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MEDIA

S. Abdobal1,2, M. Fourar2 , and R. Lenormand 1

1

Institut Français du Pétrole

1 et 4, avenue de Bois Préau, 92852 Rueil Malmaison Cedex, France

2

Ecole des Mines de Nancy

Laboratoire d’Energétique et de Mécanique Théorique et Appliquée

Parc de Saurupt - 54042 Nancy Cedex, France

This paper was prepared for presentation at the International Symposium of the Society of Core

Analysts held in Pau, France, 21-24 September 2003

ABSTRACT

In some reservoirs, oil and water are produced at very high flow rate through zones of high

permeability (super K). For this type of flows, inertial effects and formation of emulsion can

limit the utility of standard models based on relative permeabilities. In order to study these

effects, we have performed several series of experiments into two kinds of sand packs: water

wet and of intermediate wettability (siliconate treatment). Velocities of oil and water were

varied in a large range. Pressures were measured along the core and the average saturation

were determined by weighting. The main results are the following:

1) inertial effects are observed for monophasic water flows, not for oil, due to its high

viscosity (30 cp),

2) for all the velocities of oil and water, an emulsion with small oil droplets is produced;

3) using a standard approach to interpret the experiments leads to a single Kr curve for water

but to a family of Kr curves of oil depending on velocities,

4) the effect of wettability on pressure drop is important, even if the capillary forces are

negligible.

It has been written that 75% of reservoirs are producing oil and water on the form of emulsion.

Our results show that flow of emulsion cannot be described by standard relative

permeabilities. The small size of the observed emulsion is favorable to an homogeneous fluid

approach. However, additional research concerning modeling of flow of emulsion in porous

media should be performed in order to predict the effective viscosity.

INTRODUCTION

It has been published that 75 % of oil and water is produced in reservoirs on the form of

emulsion [1]. The formation of emulsion results from the high flow rates in the vicinity of the

well and also of a decrease of the interfacial tension caused by the presence of natural

surfactants [2]. As a consequence of the effects of high flow rates and emulsion, the validity of

standard models based on relative permeability may be questionable. In order to study these

effects, we have performed several series of experiments into two sand packs of very high

permeability equivalent to "super K" zones and without any. Velocities of oil and water were

varied in a large range and the wettability of the medium has been modified. Even without

surfactants, we have observed the formation of an emulsion at all the flow rates. Experiments

were performed with two kinds of oil, Soltrol (viscosity 3 cp) and Marcol (30 cp). Results are

similar and only Marcol experiments are reported in this paper.

We first present the experimental device, then the experimental results for different flow rates

and the two kinds of sand packs (pressure drops, saturations and emulsion viscosity). Finally,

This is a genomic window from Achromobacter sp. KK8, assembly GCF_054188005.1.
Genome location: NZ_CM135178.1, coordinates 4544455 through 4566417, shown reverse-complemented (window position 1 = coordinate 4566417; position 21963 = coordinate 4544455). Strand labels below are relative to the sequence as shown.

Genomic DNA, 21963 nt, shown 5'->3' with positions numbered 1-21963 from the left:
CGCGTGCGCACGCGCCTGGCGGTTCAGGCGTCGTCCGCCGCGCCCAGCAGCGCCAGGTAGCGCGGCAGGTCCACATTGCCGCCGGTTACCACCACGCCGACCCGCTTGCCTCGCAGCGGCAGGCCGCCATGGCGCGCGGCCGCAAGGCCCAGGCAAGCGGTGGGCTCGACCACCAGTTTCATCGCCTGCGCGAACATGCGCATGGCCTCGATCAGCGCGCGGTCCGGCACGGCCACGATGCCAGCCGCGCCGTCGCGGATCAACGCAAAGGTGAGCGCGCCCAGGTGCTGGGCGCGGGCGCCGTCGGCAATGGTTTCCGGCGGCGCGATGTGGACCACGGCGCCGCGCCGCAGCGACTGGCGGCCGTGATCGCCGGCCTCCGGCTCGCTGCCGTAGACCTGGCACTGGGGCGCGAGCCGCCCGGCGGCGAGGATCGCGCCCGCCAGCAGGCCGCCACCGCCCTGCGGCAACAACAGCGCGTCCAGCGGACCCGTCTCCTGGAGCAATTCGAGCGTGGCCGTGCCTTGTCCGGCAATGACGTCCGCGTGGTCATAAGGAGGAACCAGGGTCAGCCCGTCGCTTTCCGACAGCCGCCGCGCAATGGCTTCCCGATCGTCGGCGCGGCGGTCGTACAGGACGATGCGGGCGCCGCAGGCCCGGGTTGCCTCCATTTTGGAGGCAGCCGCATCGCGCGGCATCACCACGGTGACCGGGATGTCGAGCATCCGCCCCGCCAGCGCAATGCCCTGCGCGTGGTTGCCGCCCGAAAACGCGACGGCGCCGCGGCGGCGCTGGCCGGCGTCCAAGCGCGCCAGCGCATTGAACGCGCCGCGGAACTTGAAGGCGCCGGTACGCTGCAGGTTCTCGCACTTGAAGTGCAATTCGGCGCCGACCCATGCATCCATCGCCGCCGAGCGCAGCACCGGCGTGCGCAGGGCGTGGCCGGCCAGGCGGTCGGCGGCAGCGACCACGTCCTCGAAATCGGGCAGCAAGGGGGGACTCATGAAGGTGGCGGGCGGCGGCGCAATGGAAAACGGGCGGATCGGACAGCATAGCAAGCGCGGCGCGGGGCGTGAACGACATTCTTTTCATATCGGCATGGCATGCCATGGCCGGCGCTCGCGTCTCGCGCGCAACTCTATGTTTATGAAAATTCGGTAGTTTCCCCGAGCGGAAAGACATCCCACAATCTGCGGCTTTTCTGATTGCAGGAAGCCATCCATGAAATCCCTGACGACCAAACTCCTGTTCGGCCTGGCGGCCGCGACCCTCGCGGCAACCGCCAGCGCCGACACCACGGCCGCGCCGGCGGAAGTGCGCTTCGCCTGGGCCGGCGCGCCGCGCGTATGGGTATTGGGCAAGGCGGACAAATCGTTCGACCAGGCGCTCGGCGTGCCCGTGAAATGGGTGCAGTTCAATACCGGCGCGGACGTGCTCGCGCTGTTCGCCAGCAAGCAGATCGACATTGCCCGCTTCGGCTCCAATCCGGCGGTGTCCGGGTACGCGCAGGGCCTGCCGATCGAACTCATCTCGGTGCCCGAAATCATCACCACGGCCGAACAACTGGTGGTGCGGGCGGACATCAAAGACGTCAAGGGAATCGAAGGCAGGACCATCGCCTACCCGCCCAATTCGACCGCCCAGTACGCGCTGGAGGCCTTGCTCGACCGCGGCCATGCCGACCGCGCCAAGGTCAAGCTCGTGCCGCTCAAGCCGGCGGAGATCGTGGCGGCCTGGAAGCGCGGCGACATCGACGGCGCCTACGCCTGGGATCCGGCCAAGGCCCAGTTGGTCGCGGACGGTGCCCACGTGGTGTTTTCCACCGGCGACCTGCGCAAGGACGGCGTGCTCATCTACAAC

we present the interpretation in term of relative permeabilities.

PROCEDURES

In this section, we present the experimental device and the procedures used to study oil-water

two-phase flow in a porous media.

A sche matic overview of the experimental device is presented in Fig. 1. It consisted in two

volumetric pumps, a sand pack contained in a core-holder, and a separator. Several

experiments were performed with different flow rates of water and oil which were injected

separately through the sample held in a horizontal position. When a steady state is reached, the

pressures and the average saturations were measured. The pressure drop was measured by a

pressure transducer (Validyne) inside the core and the saturation in the sample was measured

by weighting the core-holder after disconnecting all the tubings. At the end of each

experiment, the oil-water mixture is separated by decantation in the separator.

At the outlet, the effective viscosity of the emulsion was characterized by measuring the

pressure drop through a tube of known diameter (around 1cm).

Marcol 82 28.8 843 30.1 32.8

The core-holder is a stainless steel cylinder, 6 cm diameter and 35 cm long, filled with quartz

sand of roughly 3 mm diameter. In order to study the effect of wettability, the quartz, which is

naturally water wet, was made partially oil wet using a siliconate treatment [3, 4]. In the two

cases, velocities of oil and water were varied in a large range. Physical properties of Marcol

are presented in Table 1.

EXPERIMENTAL RESULTS

In this section we present the experimental results concerning the flow of the single-phases

and the simultaneous flows of oil and water.

In single phase flow, the pressure gradients as functions of superficial velocity are presented in

Figs. 2 a,b for both water wet sand and treated sand. Results obtained with Marcol, which is

nearly 30 times more viscous than water, show linear relationships between the pressure drop

and the superficial velocity described by Darcy’s law:

∆P µ V

− = (1)

L k

where ∆P is the pressure drop, L is the length of the core, µ viscosity of the liquid, V is the

superficial velocity (flow rate per unit section area) and k is the intrinsic permeability. Fitting

the data with linear relationships leads to the values of the intrinsic permeability for each

media which are presented in Table 2 a,b. The permeability for the water wet sand is slightly

higher than the one obtained with the treated sand. A reduction of permeability is always

observed in this kind of chemical treatment and may be due to the clogging of some pores by